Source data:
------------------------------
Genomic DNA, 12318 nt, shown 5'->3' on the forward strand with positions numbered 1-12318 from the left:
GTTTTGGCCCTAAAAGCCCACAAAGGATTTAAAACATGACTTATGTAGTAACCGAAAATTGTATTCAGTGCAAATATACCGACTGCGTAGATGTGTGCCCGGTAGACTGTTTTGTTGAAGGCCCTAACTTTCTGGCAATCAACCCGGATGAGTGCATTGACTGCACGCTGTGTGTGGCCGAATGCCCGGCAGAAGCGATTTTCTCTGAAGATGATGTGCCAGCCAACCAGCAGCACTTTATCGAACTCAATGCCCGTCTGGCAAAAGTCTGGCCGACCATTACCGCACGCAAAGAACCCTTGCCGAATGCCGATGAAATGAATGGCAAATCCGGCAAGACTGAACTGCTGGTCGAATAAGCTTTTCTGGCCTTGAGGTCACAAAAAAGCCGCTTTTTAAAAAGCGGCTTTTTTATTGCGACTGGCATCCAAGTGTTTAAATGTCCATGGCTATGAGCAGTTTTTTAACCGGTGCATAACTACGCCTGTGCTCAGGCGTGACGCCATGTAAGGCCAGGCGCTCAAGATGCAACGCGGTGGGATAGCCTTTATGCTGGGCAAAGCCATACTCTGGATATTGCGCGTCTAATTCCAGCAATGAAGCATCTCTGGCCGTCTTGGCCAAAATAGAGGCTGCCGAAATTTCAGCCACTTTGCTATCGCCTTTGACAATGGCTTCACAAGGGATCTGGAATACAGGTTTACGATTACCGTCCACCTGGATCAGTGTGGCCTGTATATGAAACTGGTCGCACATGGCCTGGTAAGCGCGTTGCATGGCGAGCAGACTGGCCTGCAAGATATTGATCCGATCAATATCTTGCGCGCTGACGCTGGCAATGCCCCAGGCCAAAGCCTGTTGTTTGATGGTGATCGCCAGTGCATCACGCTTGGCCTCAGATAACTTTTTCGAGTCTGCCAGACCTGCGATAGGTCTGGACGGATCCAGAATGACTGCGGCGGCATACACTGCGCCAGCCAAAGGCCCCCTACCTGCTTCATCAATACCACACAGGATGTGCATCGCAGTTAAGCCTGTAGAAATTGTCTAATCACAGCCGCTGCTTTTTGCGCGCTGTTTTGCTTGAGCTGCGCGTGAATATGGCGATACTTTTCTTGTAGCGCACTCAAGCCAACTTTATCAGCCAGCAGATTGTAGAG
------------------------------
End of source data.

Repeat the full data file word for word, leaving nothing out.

Genomic DNA, 12318 nt, shown 5'->3' on the forward strand with positions numbered 1-12318 from the left:
GTTTTGGCCCTAAAAGCCCACAAAGGATTTAAAACATGACTTATGTAGTAACCGAAAATTGTATTCAGTGCAAATATACCGACTGCGTAGATGTGTGCCCGGTAGACTGTTTTGTTGAAGGCCCTAACTTTCTGGCAATCAACCCGGATGAGTGCATTGACTGCACGCTGTGTGTGGCCGAATGCCCGGCAGAAGCGATTTTCTCTGAAGATGATGTGCCAGCCAACCAGCAGCACTTTATCGAACTCAATGCCCGTCTGGCAAAAGTCTGGCCGACCATTACCGCACGCAAAGAACCCTTGCCGAATGCCGATGAAATGAATGGCAAATCCGGCAAGACTGAACTGCTGGTCGAATAAGCTTTTCTGGCCTTGAGGTCACAAAAAAGCCGCTTTTTAAAAAGCGGCTTTTTTATTGCGACTGGCATCCAAGTGTTTAAATGTCCATGGCTATGAGCAGTTTTTTAACCGGTGCATAACTACGCCTGTGCTCAGGCGTGACGCCATGTAAGGCCAGGCGCTCAAGATGCAACGCGGTGGGATAGCCTTTATGCTGGGCAAAGCCATACTCTGGATATTGCGCGTCTAATTCCAGCAATGAAGCATCTCTGGCCGTCTTGGCCAAAATAGAGGCTGCCGAAATTTCAGCCACTTTGCTATCGCCTTTGACAATGGCTTCACAAGGGATCTGGAATACAGGTTTACGATTACCGTCCACCTGGATCAGTGTGGCCTGTATATGAAACTGGTCGCACATGGCCTGGTAAGCGCGTTGCATGGCGAGCAGACTGGCCTGCAAGATATTGATCCGATCAATATCTTGCGCGCTGACGCTGGCAATGCCCCAGGCCAAAGCCTGTTGTTTGATGGTGATCGCCAGTGCATCACGCTTGGCCTCAGATAACTTTTTCGAGTCTGCCAGACCTGCGATAGGTCTGGACGGATCCAGAATGACTGCGGCGGCATACACTGCGCCAGCCAAAGGCCCCCTACCTGCTTCATCAATACCACACAGGATGTGCATCGCAGTTAAGCCTGTAGAAATTGTCTAATCACAGCCGCTGCTTTTTGCGCGCTGTTTTGCTTGAGCTGCGCGTGAATATGGCGATACTTTTCTTGTAGCGCACTCAAGCCAACTTTATCAGCCAGCAGATTGTAGAG